Article Geek : Votre propre épée a l'effigie de Neon Genesis Evangelion

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Article Geek : Votre propre épée a l'effigie de Neon Genesis Evangelion

Message par Neosilver le Lun 4 Mar 2013 - 18:32

Un petit article que j'ai lu qui montre une vrai épée forger a l’effigie d'Asuka.

On parle pas d'un accessoire otaku faite pour le cosplay... on parle d'une vrai lame en metal tranchante (bien sur le pommeau n'est pas inclue).

Reste, pour les fans d'arme japonaise et otaku de N.G.E. Ceci reste de quoi de neat pour vous.

Je vous met aussi en association un petit article qui vous fais découvrir l'art historique et culturel de la forge d'arme japonaise, l'une des plus belle chose que ce pays a a offrir en héritage.


This Japanese Sword Will Amaze You



Last summer, a Japanese sword exhibit that featured Neon Genesis Evangelion-inspired blades was held in Okayama Prefecture.

It was the spear Longinius


This
weekend on Twitter, a friend of one of the traditional craftsmen who
participated in the event apparently said he created a short sword to
leave something behind, whether it's this Asuka carving or whatever, so
that it will continue to exist in the future. It will. On the internet.
The
other blades that went on display last summer were quite impressive.
This Asuka sword, however, might be the most impressive. Below are more
photos of the blade.

Watch this video below to see how traditional Japanese blades are made.



Making Japanese Swords Is Beautiful



The West might have been won with the Winchester. But Japan was ruled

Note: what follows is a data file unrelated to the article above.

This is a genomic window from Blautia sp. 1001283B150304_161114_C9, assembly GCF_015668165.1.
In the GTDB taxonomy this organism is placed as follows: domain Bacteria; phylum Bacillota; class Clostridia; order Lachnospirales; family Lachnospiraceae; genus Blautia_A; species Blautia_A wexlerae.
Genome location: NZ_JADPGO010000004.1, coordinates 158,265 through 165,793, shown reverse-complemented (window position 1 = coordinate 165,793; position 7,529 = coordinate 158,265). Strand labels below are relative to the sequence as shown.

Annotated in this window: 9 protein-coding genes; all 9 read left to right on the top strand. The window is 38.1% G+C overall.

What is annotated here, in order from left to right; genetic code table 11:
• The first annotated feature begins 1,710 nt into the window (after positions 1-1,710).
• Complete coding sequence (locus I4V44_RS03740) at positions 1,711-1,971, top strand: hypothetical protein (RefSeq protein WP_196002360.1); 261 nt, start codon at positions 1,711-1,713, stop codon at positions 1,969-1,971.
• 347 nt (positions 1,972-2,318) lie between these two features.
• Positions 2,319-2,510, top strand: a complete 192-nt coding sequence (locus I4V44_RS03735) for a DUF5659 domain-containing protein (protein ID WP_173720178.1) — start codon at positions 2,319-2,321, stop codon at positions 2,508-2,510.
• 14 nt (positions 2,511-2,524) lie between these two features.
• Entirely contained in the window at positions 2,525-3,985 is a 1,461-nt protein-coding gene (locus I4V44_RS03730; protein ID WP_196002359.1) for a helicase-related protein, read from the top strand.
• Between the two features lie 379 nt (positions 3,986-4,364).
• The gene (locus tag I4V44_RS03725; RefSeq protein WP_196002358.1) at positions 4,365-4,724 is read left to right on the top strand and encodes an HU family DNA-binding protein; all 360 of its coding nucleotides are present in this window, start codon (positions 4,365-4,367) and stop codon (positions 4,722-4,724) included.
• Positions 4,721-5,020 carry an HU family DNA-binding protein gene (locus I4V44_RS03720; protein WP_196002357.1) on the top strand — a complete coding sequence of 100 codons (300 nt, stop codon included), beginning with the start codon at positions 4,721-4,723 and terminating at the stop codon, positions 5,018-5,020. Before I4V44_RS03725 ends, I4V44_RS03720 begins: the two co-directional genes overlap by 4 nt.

with the katana. It's not simply what the gun is to Americans, the
sword is to the Japanese. It's much more, and then some. As master swordmaker Korehira Watanabe said in the above Esty
documentary, the katana can express the soul and the beauty of the
Japanese people. Watanabe is one of only thirty master sword masters
left in the country.
The tradition fell by the wayside over through the ages.
There are many reasons for this: the Meiji government's decision to
outlaw the samurai from carrying katana in the 19th century, only
permitting the military and the police to carry them. Or simply that,
over time, the formulas for making certain types of swords were lost to
the sands of time.
Japan is a country rich in tradition. Yet,
many of those traditions seem fuddy-duddy and only passively interesting
to modern Japanese. Many young Japanese women can't even tie kimonos
themselves, and must go to a kimono fitter and pay someone to help them
put it on.
Swords are very much a part of popular culture in
Japan, appearing in movies, manga, and video games. Yet, the act of
making them and the swords themselves simply do not exist in daily life.
There's an unrelenting determination needed to craft the perfect katana.
Watanabe has spent the past forty years making swords, and it's only
within the past five that he's been able to recreate something that
resembles an ancient blade.
Most things can be mass produced,
designed on a computer, and sold in identical shops everywhere. Some
things, some very special things, need to be pounded out with a hammer
in a shed in Hokkaido.
Today, hand-made swords are not considered weapons, but art, and the necessary paperwork is required to own and display them.
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Neosilver

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Age : 36
Ville : Rouyn-Noranda
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Mon Top 3 Anime/manga : il y en a trop et ca change tout le temps
Date d'inscription : 31/08/2012

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